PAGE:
Basement Lowering

Handling a Leaky Basement Repair

Handling a Leaky Basement Repair

When it comes to our homes, there are two floors in particular that rarely seem to be visited or inspected. One of these is the attic. Unless your attic has been converted to living space, chances are good that you use it for storage and little else. Similarly, many people also avoid their basement whenever possible. I can’t tell you exactly why this is, although I suspect it has something to do with the fact that unfinished basements often seem to be damp and smell moldy or musty – they aren’t comfortable areas where we can live our lives and have fun, in other words, and so we avoid them or use them for storage.

Even just using them for storage, however, can be a risky business in the basement in question has not been inspected in a long time. That is because as time passes, cracks might begin to form in your basement or foundation walls. This allows water, be it groundwater or water from a flood, to trickle into your home. As a result, the basement and foundation can become damaged along with the personal items you’ve stored away down there. This is why it is important to pay attention to any potential issues in your basement, and remedy them quickly.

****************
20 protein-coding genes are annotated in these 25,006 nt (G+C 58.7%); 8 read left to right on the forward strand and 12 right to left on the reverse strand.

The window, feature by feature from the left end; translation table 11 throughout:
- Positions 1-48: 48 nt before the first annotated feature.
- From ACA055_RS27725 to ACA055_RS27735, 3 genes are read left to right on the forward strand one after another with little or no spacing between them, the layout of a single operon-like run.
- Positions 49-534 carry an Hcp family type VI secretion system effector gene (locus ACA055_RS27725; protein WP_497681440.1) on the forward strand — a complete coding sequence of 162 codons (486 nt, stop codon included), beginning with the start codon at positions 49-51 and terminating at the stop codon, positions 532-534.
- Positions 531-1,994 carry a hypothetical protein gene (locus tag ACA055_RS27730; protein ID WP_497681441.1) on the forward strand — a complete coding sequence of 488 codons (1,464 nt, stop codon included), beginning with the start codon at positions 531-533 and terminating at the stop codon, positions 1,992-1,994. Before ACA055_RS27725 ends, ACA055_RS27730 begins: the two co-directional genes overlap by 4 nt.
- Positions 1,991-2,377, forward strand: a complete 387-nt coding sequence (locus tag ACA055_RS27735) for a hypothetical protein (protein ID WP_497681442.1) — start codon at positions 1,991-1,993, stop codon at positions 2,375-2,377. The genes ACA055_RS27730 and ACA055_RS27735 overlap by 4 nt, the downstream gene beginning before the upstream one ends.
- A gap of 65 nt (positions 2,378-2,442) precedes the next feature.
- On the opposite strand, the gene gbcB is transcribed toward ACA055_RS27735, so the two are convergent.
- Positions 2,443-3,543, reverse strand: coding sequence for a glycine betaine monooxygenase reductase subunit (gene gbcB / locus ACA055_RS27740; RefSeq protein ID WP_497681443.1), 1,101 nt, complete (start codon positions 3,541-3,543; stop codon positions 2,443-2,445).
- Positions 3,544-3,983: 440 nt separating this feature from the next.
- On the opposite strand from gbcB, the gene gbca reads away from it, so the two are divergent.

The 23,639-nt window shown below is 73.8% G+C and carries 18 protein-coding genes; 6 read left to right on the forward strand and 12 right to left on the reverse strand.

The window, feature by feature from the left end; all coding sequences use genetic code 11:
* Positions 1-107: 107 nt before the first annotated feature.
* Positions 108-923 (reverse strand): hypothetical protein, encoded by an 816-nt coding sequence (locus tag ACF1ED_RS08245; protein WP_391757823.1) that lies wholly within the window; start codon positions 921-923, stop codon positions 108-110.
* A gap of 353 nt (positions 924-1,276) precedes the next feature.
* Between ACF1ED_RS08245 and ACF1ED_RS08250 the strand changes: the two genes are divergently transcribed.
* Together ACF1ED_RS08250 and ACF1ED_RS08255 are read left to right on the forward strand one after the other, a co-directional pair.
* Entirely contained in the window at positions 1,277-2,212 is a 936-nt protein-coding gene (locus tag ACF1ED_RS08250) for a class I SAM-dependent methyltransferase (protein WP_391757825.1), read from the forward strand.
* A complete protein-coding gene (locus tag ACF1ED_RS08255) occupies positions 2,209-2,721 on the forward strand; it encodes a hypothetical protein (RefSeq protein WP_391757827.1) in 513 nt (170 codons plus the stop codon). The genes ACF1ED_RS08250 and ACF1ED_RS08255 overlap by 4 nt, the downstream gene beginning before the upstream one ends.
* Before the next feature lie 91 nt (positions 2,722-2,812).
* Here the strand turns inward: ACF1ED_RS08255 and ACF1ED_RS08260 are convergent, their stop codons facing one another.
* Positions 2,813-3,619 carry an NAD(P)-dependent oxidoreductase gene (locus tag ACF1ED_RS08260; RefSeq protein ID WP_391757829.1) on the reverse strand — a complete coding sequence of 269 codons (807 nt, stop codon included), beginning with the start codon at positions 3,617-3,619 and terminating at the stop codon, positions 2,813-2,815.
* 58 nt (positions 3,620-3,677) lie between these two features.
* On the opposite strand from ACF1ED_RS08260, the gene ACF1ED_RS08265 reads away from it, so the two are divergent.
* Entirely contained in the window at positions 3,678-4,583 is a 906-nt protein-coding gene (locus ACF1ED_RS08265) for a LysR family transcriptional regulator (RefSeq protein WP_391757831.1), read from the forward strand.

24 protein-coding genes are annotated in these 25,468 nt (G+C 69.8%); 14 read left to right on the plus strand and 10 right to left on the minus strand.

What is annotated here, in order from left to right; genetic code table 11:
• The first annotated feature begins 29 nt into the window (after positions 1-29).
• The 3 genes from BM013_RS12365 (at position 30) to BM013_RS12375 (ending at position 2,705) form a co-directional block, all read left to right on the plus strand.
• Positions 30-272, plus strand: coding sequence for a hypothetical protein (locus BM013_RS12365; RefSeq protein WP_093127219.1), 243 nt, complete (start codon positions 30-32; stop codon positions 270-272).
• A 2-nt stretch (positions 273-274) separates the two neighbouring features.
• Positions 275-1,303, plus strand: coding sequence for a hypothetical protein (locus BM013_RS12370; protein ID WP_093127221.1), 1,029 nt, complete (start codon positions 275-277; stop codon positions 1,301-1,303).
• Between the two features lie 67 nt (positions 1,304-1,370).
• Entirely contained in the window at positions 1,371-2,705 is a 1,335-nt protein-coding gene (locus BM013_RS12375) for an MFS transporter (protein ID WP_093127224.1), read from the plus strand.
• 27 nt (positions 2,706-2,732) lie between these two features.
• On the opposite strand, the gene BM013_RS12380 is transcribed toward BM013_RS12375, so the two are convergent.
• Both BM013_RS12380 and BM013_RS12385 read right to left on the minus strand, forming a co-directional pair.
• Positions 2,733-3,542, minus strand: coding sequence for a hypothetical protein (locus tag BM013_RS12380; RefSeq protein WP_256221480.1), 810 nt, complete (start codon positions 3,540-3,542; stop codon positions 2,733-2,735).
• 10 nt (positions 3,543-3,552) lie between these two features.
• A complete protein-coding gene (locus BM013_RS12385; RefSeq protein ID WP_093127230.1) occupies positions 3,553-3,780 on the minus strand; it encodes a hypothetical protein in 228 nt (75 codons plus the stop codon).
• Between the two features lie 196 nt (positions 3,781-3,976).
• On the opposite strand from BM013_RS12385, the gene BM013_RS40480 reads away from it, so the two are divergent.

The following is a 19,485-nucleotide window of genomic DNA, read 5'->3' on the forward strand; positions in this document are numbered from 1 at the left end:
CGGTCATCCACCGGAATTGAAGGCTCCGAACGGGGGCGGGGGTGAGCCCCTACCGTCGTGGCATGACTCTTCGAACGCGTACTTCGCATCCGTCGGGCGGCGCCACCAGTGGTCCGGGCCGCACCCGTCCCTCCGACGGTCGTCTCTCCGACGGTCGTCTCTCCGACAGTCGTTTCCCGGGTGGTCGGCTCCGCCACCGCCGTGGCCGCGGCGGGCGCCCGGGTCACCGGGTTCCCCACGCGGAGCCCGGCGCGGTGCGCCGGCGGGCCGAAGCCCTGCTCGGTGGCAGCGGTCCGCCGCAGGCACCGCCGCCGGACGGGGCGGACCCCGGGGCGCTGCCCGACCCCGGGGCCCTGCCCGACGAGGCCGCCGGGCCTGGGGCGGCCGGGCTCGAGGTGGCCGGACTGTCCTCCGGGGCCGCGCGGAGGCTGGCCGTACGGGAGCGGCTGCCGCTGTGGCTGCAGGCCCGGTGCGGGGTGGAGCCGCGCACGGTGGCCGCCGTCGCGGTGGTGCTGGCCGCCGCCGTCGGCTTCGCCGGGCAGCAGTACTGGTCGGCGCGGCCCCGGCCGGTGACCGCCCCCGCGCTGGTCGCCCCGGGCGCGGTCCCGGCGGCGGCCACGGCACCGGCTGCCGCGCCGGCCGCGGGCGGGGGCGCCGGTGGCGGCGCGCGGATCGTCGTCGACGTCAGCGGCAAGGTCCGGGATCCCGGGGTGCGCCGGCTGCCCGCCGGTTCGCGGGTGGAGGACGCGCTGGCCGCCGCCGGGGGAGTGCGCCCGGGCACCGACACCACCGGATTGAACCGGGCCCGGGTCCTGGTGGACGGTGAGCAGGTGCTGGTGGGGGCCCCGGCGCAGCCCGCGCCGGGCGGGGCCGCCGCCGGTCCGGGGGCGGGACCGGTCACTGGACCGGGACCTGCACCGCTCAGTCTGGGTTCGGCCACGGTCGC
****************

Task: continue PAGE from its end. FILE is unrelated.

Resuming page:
What causes leaks?
There are a number of things that can cause leaks in a basement. Sometimes the problem is that as concrete dries and the water within it evaporates, the material shrinks slightly. This can form many hairline cracks that might not seem like a big deal – and, indeed, might not even be visible to the naked eye at first – but can ultimately turn into a headache for homeowners. Remember that water can be incredibly stubborn, and finds away into even the smallest of spaces. As water trickles through those hairline cracks, they can begin to widen and erode. This leads to even bigger entrances for water to sneak past – and before you know it, you are in need of leaky basement repair.

How can leaks be repaired?
Leaky basement repair can be handled in a number of different ways. Many people opt to seal the cracks with some kind of epoxy, for example, and rely on that to keep the foundation and basement nice and dry. This can sometimes be a little trickier than it seems, however, because most epoxy must be applied to dry surfaces. That means that if your basement is already wet, you will need to figure out how to dry out the cracks in order to ensure that the epoxy takes hold.

If you’re looking for leaky basement repair, it might be worth your while to contact a professional who understands how to help keep your basement nice and dry. Contact us today!

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